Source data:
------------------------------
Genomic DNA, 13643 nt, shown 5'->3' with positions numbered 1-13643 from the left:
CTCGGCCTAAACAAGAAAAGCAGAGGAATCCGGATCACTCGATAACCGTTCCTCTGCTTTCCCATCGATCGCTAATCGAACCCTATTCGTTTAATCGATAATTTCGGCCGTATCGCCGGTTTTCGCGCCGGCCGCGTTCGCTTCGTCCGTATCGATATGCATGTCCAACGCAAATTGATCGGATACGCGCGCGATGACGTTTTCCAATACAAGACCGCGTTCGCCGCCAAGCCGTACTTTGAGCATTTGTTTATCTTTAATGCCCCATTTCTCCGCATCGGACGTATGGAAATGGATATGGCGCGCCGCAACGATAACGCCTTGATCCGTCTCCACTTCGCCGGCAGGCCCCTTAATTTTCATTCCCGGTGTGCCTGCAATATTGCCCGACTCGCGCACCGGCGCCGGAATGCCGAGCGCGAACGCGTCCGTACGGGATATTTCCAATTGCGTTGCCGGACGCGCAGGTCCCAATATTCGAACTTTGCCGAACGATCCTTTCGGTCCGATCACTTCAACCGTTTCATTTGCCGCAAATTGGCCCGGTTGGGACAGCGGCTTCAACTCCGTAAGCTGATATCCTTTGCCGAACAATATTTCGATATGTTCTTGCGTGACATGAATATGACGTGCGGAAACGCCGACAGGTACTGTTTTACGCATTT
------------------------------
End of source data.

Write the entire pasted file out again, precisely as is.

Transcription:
Genomic DNA, 13643 nt, shown 5'->3' with positions numbered 1-13643 from the left:
CTCGGCCTAAACAAGAAAAGCAGAGGAATCCGGATCACTCGATAACCGTTCCTCTGCTTTCCCATCGATCGCTAATCGAACCCTATTCGTTTAATCGATAATTTCGGCCGTATCGCCGGTTTTCGCGCCGGCCGCGTTCGCTTCGTCCGTATCGATATGCATGTCCAACGCAAATTGATCGGATACGCGCGCGATGACGTTTTCCAATACAAGACCGCGTTCGCCGCCAAGCCGTACTTTGAGCATTTGTTTATCTTTAATGCCCCATTTCTCCGCATCGGACGTATGGAAATGGATATGGCGCGCCGCAACGATAACGCCTTGATCCGTCTCCACTTCGCCGGCAGGCCCCTTAATTTTCATTCCCGGTGTGCCTGCAATATTGCCCGACTCGCGCACCGGCGCCGGAATGCCGAGCGCGAACGCGTCCGTACGGGATATTTCCAATTGCGTTGCCGGACGCGCAGGTCCCAATATTCGAACTTTGCCGAACGATCCTTTCGGTCCGATCACTTCAACCGTTTCATTTGCCGCAAATTGGCCCGGTTGGGACAGCGGCTTCAACTCCGTAAGCTGATATCCTTTGCCGAACAATATTTCGATATGTTCTTGCGTGACATGAATATGACGTGCGGAAACGCCGACAGGTACTGTTTTACGCATTT